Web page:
2022-05-17 at 3:05 #35414
I will preface this post with the fact that I am fairly new to screen calibration and totally new to Display Cal. For many years I have used an Asus PA279 Pro Art LED monitor and I recently got an Asus VivoBook Pro Series Laptop with an OLED screen. I tried calibrating it with my i1 Display Pro and Display Cal using the spectral RGB OLED correction profile and the calibration comes out very different from the Pro Art Monitor (the colors are quite different with the OLED monitor quite a bit warmer and with desaturated colors (photos in photoshop relative to the same photos on the Pro Art monitor). When I verify the profile I get one check for Measured vs. assumed target whitepoint ΔE*00 and two checks for the rest. I wonder if perhaps part of the difference and the low relative saturation is tied to using the wrong correction profile?
i1Display Pro on Amazon
Disclosure: As an Amazon Associate I earn from qualifying purchases.2022-05-17 at 17:02 #35420
Attach profile report for PA279 and RGB OLED laptop with no simulation profile and proper CCSS or each display
Whitepoint error may be because wrong CCSS for PA279, wrong one for OLED laptop, both, or some observer metameric failure. Last one will require to choose one of them as reference a use a visual whtepoint approach on the other. But let’s check the first ones before that.
Another issue may be agressive ABL on RGB OLED laptop, if that happens HTML report on laptop will show wild errors on TRC and colors, or weird 3D shape on display colorspace if you render that volume in a viewer (profile info + 3D viewer)
2022-05-18 at 0:09 #35425
- This reply was modified 1 month, 2 weeks ago by Vincent.
Thank you very much for your reply! Below I attached the verification file for the Vivobook.
Attachments:You must be logged in to view attached files.2022-05-18 at 0:15 #35427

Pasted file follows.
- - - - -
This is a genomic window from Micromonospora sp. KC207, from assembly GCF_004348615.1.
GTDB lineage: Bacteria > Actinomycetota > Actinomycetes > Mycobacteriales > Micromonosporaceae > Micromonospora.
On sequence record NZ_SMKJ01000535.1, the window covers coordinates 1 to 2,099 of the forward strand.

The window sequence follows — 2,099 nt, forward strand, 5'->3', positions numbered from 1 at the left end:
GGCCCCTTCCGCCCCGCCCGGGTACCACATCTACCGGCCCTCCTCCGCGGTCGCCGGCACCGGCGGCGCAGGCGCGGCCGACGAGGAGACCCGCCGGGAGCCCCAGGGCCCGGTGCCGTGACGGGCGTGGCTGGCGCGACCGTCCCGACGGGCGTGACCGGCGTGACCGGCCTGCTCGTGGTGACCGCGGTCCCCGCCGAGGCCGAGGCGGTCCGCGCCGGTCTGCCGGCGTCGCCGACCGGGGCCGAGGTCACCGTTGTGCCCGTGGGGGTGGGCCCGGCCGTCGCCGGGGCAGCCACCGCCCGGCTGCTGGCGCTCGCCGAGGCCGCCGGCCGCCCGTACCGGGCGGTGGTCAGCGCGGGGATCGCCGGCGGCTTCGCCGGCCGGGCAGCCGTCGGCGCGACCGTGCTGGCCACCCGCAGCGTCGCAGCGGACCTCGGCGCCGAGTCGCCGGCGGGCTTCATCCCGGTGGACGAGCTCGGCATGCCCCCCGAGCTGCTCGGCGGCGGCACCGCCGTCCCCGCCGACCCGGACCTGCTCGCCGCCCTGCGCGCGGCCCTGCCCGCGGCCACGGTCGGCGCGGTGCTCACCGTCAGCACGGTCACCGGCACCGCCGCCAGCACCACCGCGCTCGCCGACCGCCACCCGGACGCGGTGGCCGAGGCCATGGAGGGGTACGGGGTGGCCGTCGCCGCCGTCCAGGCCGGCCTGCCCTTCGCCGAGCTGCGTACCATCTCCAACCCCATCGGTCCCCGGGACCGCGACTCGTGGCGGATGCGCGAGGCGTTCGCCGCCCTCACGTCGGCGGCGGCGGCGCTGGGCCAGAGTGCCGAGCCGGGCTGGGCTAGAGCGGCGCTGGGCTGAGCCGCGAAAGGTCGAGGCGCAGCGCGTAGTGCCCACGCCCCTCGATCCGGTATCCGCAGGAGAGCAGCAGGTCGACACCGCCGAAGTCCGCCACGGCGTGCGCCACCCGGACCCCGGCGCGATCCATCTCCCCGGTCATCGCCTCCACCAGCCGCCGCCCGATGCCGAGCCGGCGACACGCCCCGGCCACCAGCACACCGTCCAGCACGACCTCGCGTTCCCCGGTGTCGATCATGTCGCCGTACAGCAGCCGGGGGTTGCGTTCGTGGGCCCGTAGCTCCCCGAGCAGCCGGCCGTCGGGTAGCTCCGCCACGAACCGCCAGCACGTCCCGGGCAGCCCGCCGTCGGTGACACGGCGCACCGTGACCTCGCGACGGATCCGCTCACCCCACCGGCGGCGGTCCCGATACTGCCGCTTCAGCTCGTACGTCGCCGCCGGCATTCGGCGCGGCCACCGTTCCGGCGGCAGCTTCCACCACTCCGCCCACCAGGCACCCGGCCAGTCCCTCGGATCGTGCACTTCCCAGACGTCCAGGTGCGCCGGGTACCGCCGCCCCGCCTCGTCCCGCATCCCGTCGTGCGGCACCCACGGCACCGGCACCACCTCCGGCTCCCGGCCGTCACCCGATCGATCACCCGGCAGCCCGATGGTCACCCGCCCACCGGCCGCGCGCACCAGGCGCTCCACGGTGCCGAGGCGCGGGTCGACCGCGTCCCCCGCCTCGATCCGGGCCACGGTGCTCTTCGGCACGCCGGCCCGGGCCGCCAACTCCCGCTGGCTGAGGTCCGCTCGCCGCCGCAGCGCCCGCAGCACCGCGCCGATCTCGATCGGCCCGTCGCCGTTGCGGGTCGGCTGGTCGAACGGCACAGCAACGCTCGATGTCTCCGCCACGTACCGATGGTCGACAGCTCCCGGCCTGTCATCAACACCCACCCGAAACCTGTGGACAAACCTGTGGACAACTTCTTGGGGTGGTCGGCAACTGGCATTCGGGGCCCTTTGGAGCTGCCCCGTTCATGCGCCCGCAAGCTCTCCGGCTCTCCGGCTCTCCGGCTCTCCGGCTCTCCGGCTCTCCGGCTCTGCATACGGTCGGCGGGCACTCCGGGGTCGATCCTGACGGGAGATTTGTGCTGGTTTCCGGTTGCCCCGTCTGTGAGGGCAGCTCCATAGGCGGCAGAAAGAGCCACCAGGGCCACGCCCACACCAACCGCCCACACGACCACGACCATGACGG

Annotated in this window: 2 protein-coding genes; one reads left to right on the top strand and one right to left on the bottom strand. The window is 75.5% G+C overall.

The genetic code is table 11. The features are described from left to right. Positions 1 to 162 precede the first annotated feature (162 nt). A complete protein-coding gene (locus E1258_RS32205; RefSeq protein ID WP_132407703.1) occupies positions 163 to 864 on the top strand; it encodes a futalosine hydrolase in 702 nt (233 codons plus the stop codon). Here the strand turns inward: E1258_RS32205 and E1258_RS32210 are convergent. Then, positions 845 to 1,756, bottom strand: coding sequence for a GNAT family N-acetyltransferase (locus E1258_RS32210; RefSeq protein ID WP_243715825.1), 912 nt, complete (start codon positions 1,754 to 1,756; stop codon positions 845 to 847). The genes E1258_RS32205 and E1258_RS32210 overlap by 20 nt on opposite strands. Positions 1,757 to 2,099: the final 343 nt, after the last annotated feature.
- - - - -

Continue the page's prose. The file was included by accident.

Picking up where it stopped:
And here are two different verification reports for the Asus PA279, one using the base profile for this monitor type (LCD GB-r-LED IPS ) and the other using a CCSS profile for this monitor from the database here.
Attachments:You must be logged in to view attached files.2022-05-18 at 0:23 #35430
Both seem ok. Choose the whiter one and try visual whitepoint editor on th other display. If Asus is the whitier one maybe Xrite’s RGB OLED CCSS is not a good match for that display.
Anyway if you use LUT3D, do not use abs colorimetric on the one you tweaked to have a visual match (the one that is not a “white reference”), use relative whitepoint when making LUT3D, otherwise your visually chosen white will be undone.2022-05-18 at 0:30 #35431
When you say whiter you mean that I should choose the monitor I perceive is displaying the most neutral white? Is there any tutorial of doing this process by any chance? And thanks for the warning.2022-05-18 at 15:32 #35435
When you say whiter you mean that I should choose the monitor I perceive is displaying the most neutral white?
Yes, then try to match the less whiter visually.
Is there any tutorial of doing this process by any chance? And thanks for the warning.
IDNK2022-05-19 at 8:01 #35437
Ok, thank you. The one issue I am having is that even when I set the Whitepoint to Chromaticity coordinates I don’t see any button for the white point editor popping up? Perhaps I am missing something but I don’t see any button.2022-05-19 at 9:23 #35438
On color temperature, three circles icon on the right, next to circle icon for ambient light measurement.2022-05-20 at 2:10 #35443
Ok, I found it! One question, when you say not to use absolute but to use relative, you mean under the tone curve tab?2022-05-20 at 8:12 #35446
No I mean use relative whitepoint (=do not change how it looks) “if you make a LUT3D” for madVR, Resolve or DWMLUT.